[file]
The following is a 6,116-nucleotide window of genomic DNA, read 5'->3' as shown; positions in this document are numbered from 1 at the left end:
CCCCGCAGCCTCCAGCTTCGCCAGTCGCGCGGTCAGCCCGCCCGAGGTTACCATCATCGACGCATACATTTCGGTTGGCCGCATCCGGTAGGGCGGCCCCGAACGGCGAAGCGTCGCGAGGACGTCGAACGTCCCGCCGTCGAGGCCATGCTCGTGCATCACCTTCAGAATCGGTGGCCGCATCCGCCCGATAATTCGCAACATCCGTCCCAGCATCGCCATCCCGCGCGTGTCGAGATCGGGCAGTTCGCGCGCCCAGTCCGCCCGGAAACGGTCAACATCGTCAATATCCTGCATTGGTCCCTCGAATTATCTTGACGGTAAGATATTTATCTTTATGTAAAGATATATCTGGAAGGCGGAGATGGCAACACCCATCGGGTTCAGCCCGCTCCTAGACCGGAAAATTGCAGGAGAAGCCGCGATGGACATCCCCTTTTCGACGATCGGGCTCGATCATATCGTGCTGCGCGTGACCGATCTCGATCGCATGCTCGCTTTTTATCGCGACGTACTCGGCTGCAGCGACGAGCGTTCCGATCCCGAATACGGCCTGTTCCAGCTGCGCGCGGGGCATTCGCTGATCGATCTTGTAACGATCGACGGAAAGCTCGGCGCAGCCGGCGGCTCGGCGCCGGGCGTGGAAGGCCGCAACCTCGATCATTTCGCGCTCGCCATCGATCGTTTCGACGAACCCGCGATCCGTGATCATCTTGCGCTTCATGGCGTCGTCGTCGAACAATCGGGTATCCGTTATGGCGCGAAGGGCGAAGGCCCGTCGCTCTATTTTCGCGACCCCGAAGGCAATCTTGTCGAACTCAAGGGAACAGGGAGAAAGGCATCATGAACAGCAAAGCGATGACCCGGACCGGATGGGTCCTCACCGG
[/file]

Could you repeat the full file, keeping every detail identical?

The following is a 6,116-nucleotide window of genomic DNA, read 5'->3' as shown; positions in this document are numbered from 1 at the left end:
CCCCGCAGCCTCCAGCTTCGCCAGTCGCGCGGTCAGCCCGCCCGAGGTTACCATCATCGACGCATACATTTCGGTTGGCCGCATCCGGTAGGGCGGCCCCGAACGGCGAAGCGTCGCGAGGACGTCGAACGTCCCGCCGTCGAGGCCATGCTCGTGCATCACCTTCAGAATCGGTGGCCGCATCCGCCCGATAATTCGCAACATCCGTCCCAGCATCGCCATCCCGCGCGTGTCGAGATCGGGCAGTTCGCGCGCCCAGTCCGCCCGGAAACGGTCAACATCGTCAATATCCTGCATTGGTCCCTCGAATTATCTTGACGGTAAGATATTTATCTTTATGTAAAGATATATCTGGAAGGCGGAGATGGCAACACCCATCGGGTTCAGCCCGCTCCTAGACCGGAAAATTGCAGGAGAAGCCGCGATGGACATCCCCTTTTCGACGATCGGGCTCGATCATATCGTGCTGCGCGTGACCGATCTCGATCGCATGCTCGCTTTTTATCGCGACGTACTCGGCTGCAGCGACGAGCGTTCCGATCCCGAATACGGCCTGTTCCAGCTGCGCGCGGGGCATTCGCTGATCGATCTTGTAACGATCGACGGAAAGCTCGGCGCAGCCGGCGGCTCGGCGCCGGGCGTGGAAGGCCGCAACCTCGATCATTTCGCGCTCGCCATCGATCGTTTCGACGAACCCGCGATCCGTGATCATCTTGCGCTTCATGGCGTCGTCGTCGAACAATCGGGTATCCGTTATGGCGCGAAGGGCGAAGGCCCGTCGCTCTATTTTCGCGACCCCGAAGGCAATCTTGTCGAACTCAAGGGAACAGGGAGAAAGGCATCATGAACAGCAAAGCGATGACCCGGACCGGATGGGTCCTCACCGG